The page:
There’s nothing better than a good cup of coffee in the morning to get yourself going. That blast of caffeine rushing through your veins as you wake up and begin your day can help give you that boost of energy you need to get motivated. Caffeine is a stimulant that can help get you moving, but what if you’re not looking to stay up all night and just want a nice cup of coffee after your dinner?
Thankfully coffee also comes decaffeinated for those that want to enjoy a good cup of joe, but don’t want the side effects that come from ingesting high levels of caffeine.
Since caffeine is not added to coffee and rather is found within the coffee beans themselves, how does one brew a decaffeinated cup of coffee?
How Does Coffee Become Decaffeinated?
Caffeine is naturally found within coffee beans, so the removal of it is seen as unnatural by a lot of coffee purists. Coffee enthusiasts will also tell you that it dilutes and affects that natural flavor of the coffee beans and can strip the beans of some of their natural flavors and aroma.
There are a number of reasons why a person may choose to drink decaf coffee. Those reasons can range from health issues or complications from caffeine intake, trying to limit their overall caffeine intake, to just not wanting to feel the effects of caffeine on their body at certain times of the day.
When people think of coffee they typically think of a morning drink to help give you a boost of energy to get the day going, but there are a lot of people hat enjoy a cup of coffee after dinner or dessert in the evening. Drinking caffeine late at night can keep you awake longer and make it harder to get to sleep, which is one reason why many people opt for decaf coffee.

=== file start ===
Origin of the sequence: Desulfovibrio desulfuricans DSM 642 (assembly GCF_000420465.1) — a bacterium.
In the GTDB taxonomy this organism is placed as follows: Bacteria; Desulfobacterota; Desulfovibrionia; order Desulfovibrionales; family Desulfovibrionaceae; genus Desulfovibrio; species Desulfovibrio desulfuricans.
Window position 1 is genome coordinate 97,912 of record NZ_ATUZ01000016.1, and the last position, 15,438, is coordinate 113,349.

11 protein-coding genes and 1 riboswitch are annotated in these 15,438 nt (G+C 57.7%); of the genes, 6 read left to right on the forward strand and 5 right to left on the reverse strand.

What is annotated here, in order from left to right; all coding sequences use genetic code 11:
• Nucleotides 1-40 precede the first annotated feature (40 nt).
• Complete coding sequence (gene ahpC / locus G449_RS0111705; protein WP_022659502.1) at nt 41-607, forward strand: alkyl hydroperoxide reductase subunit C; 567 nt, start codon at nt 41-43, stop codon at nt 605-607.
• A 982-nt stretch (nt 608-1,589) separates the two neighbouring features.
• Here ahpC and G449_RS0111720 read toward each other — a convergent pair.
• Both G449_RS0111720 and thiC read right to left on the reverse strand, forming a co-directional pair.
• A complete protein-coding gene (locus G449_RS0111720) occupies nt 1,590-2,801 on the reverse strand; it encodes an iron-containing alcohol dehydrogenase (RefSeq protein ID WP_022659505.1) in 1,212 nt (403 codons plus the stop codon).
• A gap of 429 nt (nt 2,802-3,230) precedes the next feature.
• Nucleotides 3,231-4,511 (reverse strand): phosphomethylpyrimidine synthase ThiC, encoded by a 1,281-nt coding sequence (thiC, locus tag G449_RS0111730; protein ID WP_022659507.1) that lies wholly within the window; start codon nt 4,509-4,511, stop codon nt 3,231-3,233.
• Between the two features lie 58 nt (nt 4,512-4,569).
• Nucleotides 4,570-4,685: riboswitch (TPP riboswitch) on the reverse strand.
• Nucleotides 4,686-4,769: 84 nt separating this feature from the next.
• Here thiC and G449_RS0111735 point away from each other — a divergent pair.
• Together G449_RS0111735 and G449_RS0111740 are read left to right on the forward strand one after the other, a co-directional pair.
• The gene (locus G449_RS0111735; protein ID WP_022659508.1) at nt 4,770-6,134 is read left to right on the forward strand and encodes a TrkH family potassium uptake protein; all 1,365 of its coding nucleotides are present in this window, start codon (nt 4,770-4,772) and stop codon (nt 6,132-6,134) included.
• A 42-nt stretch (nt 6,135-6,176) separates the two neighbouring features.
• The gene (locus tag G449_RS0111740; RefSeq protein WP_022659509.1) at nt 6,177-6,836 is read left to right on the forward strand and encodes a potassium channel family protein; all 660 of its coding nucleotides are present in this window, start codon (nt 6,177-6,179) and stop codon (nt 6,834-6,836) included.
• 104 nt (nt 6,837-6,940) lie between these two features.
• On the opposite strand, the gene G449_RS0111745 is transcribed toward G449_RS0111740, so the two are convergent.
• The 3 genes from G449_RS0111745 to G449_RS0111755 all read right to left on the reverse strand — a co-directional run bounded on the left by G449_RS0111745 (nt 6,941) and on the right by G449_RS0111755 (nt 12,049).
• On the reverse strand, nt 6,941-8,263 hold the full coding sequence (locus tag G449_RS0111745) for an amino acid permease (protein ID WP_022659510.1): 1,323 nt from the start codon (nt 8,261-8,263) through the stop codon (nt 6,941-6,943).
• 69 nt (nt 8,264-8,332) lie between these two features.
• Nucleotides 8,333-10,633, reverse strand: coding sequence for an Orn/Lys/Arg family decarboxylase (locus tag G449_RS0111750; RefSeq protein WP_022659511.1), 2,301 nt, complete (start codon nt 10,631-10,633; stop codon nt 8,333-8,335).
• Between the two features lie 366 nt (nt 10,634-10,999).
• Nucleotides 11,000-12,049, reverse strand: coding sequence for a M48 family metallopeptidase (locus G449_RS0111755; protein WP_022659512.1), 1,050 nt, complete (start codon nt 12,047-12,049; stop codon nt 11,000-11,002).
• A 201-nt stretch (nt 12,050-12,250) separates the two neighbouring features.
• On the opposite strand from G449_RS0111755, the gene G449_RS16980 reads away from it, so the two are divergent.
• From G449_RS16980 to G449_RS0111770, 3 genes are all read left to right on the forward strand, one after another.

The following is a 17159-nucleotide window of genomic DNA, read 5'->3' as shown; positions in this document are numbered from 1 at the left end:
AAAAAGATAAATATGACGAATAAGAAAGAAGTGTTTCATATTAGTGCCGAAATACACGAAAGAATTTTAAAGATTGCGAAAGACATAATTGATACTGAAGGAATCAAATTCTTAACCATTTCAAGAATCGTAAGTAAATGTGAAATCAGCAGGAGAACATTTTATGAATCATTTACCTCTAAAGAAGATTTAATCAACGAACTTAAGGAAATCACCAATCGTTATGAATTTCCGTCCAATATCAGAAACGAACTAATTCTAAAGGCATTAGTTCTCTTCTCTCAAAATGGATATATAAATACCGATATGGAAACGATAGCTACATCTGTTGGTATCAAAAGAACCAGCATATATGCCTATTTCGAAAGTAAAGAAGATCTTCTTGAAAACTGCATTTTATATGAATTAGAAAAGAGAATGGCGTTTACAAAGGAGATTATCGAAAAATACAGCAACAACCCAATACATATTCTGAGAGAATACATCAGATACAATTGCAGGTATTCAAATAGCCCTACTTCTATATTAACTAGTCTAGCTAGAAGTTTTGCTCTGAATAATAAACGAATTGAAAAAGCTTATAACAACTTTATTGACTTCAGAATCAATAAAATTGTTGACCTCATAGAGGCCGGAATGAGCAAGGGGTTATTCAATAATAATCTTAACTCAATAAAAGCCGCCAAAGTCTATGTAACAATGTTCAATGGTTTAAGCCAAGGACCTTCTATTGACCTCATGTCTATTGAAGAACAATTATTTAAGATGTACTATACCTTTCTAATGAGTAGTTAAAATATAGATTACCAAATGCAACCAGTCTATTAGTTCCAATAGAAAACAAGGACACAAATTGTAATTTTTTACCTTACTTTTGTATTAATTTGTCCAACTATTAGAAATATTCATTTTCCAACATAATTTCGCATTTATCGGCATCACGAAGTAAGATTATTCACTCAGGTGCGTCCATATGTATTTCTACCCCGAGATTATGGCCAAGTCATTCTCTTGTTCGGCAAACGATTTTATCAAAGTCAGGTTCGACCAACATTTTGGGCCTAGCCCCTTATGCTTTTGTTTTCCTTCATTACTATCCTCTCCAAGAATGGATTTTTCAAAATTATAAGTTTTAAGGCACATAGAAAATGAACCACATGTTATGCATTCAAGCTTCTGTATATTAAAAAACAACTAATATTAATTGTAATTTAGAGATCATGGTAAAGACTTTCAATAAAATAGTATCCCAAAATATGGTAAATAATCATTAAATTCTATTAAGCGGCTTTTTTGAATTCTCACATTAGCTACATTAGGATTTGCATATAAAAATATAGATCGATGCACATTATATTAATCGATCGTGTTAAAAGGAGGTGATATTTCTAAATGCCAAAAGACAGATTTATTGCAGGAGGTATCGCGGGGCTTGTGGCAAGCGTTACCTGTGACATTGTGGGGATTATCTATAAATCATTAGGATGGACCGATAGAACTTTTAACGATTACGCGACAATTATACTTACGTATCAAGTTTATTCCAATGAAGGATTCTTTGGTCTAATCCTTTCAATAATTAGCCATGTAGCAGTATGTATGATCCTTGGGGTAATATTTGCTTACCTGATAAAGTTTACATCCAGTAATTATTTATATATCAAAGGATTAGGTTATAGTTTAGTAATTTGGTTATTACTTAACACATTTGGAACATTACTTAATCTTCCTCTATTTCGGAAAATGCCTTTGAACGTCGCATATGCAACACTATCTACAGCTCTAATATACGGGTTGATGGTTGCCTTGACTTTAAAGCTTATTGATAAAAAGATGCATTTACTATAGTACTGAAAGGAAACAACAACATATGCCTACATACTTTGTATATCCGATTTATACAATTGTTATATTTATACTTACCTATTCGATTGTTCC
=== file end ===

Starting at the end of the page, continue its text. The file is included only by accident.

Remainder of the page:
Regardless of your reasoning for wanting to stick to decaf, one question still confuses a lot of people, how do you remove the caffeine from something when it occurs naturally?
Thankfully, some really smart people figured out a way remove the caffeine from the coffee beans using a liquid solvent or, more recently, liquid CO2 to draw the caffeine out of the beans. While these processes can pull the caffeine from the coffee beans, they also pull with them some of the flavor defining aspects of the coffee as well as nutrients. And this is why coffee purists don’t necessarily like decaffeinated coffee.
Solvent Based Coffee Decaffeination
There are two different types of solvent-based methods for decaffeination, one that involves the coffee beans having direct exposure to the solvents and one that involves indirect exposure.
The typical solvents used in the coffee decaffeination process are methylene chloride and ethyl acetate. Both solvents are safe for human consumption in small doses. Ethyl acetate can be found naturally in fruits, however the amount needed in this process is too great to pull from natural elements, so it is typically synthetic. But you may see decaf coffee beans listed as “naturally” decaffeinated, which just means that ethyl acetate was used during the process.